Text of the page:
Ever feel like your best friend’s breakup is making you ache? Or that the excitement radiating off your sister because she got a promotion is your excitement? Positive or negative, highly emotional events that aren’t even yours, but those of other people, often leave you feeling exhausted. If these telltale traits of being an empath ring true to you, you probably have no problems accessing empathy so strong, you can put yourself in someone else’s shoes to a startlingly realistic effect. But being an empath through and through calls upon a stronger and more continuous thread of empathy than one that’s situational for the most part.
In her book, Thriving as an Empath: 365 Days of Self-Care for Sensitive People, psychiatrist Judith Orloff, MD, describes empaths as highly sensitive individuals who “filter the world through their intuition and have a difficult time intellectualizing their feelings.” Basically, empaths take in the emotions of others.
And, fun fact, for those of you concerned about being self-absorbent, so to speak: Being an empath is actually opposite to being a narcissist. Narcissism hinges on thinking only of oneself, with a complete disregard to empathy, whereas for empaths, this is clearly not an issue.
But what exactly should you look out for if you feel—like really feel—you may be an empath? Clinical psychologist Carla Marie Manly, PhD, shares some clear signs below.
1. You feel like a sponge to other people’s feelings
No matter the emotion at hand, as soon as someone shines a mood on you, you soak it up and, when pressed, ooze it out. “Empaths tend to feel the emotions of others,” Dr. Manly says. “They can pick up depression, anxiety, and sadness in others, even if it’s not at all obvious to the naked eye.”
2. You’re acutely aware of when something may not be right with another person
“Empaths are sometimes more aware of the emotional state of another person than the person who is the object of the empath’s attention,” says Dr. Manly.
You can see through every “I’m fine” like it’s completely transparent and distill what the real feeling is. Your less emotionally in-touch friends might be spooked by your ability, but they also may go to you when they’re feeling sad because they know you’ll have the right words to help them heal.
3. You need alone time after a big-time event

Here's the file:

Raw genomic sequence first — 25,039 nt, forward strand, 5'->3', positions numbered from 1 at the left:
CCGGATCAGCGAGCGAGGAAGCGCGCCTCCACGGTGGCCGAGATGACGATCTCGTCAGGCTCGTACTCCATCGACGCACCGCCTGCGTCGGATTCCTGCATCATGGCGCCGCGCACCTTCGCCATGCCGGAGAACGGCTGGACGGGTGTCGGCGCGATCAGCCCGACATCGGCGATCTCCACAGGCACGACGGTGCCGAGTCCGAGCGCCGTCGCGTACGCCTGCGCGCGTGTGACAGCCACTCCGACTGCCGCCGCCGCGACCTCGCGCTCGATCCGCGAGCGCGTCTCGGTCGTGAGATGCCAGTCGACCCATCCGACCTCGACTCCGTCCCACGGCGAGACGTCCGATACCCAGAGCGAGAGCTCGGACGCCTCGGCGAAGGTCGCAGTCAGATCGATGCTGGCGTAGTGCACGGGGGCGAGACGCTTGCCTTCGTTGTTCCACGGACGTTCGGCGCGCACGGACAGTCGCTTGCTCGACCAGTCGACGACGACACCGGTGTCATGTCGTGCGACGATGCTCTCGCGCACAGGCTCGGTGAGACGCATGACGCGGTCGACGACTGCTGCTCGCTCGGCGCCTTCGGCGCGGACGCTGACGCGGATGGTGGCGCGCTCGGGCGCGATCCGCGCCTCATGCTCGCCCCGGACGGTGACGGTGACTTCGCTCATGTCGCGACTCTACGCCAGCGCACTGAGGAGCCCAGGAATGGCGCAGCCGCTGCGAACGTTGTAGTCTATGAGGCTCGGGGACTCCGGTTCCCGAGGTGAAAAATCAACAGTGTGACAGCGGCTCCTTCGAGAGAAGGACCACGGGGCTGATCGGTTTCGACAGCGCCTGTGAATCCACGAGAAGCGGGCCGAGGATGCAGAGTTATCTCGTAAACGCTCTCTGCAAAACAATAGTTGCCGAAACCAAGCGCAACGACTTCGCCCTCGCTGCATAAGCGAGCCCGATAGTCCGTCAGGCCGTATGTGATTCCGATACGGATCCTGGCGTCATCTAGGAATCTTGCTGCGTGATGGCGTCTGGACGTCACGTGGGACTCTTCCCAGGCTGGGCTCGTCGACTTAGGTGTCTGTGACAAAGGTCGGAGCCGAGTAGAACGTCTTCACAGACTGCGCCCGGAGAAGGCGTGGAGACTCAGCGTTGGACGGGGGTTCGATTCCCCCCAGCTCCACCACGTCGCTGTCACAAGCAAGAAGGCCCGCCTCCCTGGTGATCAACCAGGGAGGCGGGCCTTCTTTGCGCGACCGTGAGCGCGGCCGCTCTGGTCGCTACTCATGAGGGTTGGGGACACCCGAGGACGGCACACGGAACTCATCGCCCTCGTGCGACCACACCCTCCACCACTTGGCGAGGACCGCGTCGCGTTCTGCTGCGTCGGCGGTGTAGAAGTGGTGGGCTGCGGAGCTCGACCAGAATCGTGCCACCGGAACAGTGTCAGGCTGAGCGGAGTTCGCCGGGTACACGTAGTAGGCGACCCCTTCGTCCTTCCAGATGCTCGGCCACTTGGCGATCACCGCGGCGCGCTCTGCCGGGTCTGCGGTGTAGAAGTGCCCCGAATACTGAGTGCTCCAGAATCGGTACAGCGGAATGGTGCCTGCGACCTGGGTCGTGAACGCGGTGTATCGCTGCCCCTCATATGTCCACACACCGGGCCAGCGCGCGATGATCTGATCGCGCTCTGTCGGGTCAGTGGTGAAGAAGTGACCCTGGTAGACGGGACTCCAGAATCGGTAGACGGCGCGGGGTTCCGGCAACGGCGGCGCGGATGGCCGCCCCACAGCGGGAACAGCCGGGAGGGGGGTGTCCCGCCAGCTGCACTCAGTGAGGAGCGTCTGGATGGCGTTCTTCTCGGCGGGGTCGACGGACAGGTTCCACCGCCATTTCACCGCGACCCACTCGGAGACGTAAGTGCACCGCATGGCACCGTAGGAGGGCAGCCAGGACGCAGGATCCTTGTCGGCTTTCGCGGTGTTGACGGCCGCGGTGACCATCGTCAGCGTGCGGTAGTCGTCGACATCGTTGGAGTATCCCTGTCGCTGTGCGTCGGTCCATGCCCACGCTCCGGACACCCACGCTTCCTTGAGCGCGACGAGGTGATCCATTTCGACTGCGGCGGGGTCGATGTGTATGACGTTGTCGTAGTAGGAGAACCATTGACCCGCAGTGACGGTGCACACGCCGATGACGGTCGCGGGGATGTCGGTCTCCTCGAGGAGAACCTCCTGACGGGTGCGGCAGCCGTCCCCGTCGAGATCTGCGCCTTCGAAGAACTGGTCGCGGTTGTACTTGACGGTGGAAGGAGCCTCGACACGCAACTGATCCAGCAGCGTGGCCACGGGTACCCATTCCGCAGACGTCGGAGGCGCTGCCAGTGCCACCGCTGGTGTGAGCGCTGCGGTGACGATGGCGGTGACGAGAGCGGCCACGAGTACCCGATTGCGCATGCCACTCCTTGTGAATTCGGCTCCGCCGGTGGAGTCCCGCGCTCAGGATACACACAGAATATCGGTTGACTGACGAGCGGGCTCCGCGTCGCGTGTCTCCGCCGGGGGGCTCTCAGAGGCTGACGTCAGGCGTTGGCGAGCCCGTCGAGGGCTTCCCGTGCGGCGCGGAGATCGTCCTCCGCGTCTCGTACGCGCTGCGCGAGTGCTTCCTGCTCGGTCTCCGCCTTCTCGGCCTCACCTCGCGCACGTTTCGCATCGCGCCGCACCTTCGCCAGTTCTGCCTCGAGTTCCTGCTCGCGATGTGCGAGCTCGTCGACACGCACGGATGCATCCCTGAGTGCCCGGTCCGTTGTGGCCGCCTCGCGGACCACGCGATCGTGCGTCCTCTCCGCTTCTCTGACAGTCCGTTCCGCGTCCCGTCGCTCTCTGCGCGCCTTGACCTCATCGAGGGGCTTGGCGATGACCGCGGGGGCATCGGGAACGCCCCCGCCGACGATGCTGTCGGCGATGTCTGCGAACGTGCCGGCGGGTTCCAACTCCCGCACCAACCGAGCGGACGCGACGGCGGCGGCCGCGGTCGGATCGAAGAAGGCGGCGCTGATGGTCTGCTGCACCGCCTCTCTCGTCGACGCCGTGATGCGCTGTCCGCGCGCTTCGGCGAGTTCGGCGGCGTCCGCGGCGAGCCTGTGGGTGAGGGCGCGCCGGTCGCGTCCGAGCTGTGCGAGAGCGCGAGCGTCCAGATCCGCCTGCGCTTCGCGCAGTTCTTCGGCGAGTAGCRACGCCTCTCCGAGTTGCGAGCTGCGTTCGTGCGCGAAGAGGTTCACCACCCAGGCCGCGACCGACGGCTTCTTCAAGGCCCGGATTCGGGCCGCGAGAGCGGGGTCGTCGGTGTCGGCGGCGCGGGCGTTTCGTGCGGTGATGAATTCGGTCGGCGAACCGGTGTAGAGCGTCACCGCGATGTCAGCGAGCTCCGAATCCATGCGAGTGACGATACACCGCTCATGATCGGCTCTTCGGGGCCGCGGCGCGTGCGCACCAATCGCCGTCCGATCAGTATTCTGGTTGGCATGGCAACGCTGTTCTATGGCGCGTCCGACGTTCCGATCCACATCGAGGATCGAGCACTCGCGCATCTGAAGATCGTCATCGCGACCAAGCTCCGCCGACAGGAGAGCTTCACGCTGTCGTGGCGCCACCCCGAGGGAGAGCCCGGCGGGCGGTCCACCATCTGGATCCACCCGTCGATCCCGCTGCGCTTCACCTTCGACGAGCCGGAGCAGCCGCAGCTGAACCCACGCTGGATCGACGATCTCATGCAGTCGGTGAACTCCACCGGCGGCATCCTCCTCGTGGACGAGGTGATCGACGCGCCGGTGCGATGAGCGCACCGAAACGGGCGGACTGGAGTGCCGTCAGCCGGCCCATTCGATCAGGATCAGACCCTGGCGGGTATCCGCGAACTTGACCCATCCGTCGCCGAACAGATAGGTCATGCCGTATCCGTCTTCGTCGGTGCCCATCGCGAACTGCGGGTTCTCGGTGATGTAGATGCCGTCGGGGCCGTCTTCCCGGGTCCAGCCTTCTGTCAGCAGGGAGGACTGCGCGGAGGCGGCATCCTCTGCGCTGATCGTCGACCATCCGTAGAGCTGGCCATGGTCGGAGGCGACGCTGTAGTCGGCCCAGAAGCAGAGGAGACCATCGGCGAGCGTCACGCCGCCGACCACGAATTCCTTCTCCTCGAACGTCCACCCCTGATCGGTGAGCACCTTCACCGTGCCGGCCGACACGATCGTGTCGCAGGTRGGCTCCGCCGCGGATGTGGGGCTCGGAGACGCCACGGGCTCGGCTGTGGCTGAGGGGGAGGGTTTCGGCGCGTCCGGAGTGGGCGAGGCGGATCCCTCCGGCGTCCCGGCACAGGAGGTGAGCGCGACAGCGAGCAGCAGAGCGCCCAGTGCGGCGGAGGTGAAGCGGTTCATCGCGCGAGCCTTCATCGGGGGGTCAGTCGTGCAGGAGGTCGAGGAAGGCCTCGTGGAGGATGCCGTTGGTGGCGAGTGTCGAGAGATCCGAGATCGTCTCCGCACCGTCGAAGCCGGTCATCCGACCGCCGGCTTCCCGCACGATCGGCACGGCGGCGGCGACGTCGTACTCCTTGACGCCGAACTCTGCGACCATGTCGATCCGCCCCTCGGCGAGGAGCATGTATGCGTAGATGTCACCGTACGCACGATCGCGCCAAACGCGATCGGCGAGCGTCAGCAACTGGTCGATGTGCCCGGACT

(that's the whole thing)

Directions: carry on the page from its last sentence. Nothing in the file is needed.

A wedding? A funeral? Your neighbor’s sweet sixteen? If you’re thrown into a situation where emotions are running high and you’re catching all of them, leave your schedule free the following next day.
“Given a naturally ‘absorbent’ nature, empaths will often need more alone time to recover from the weight of energy collected from others,” Dr. Manly says.
4. You’re comfortable alone, outside, Yoda-style
Come to think of it, Yoda is an empath who is able to see, with almost telepathic clarity, how the Skywalkers are consumed with fear, doubt, anger, and negative noise that can lead to the dark side. And it makes sense that Yoda, having failed in his quest to keep Darth Vader all Darth-y, really needed some alone time to regroup.
“Empaths often thrive in nature, given its healing, more solitary atmosphere,” Dr. Manly says. If you’re an empath, being outdoors can be especially regenerating. Forest-bathing might be part of your self-care routine that helps to center you when you feel overwhelmed. You feel what you need to feel, and those feelings are all your own.
So, be like Yoda. Be a little more effective than Yoda when it comes to keeping your friends from falling off the deep end. But otherwise, be like Yoda.
5. General crowds and busy spaces are exhausting for you
“This is the result of the empath’s sensitivity to the energy of others,” Dr. Manly says.
You’re picking up on all those vibes, which can feel like being weighed down. Frequent breaks can help you—and so can avoiding places like shopping malls and airports when possible.
6. You’d don’t require a great deal of external stimulation
In fact, empaths tend to thrive best in settings that are quiet and predictable. So if you’re one, you’re likely used to coiling up in your favorite corner of your couch with a book or clocking time at your go-to café whenever you can snag a few stray minutes.
Want to be more empathetic without this intuitive sense? Here are four empathetic phrases that’ll help you relate to people in tough times. And here’s why toxic positivity may keep you from empathizing with others.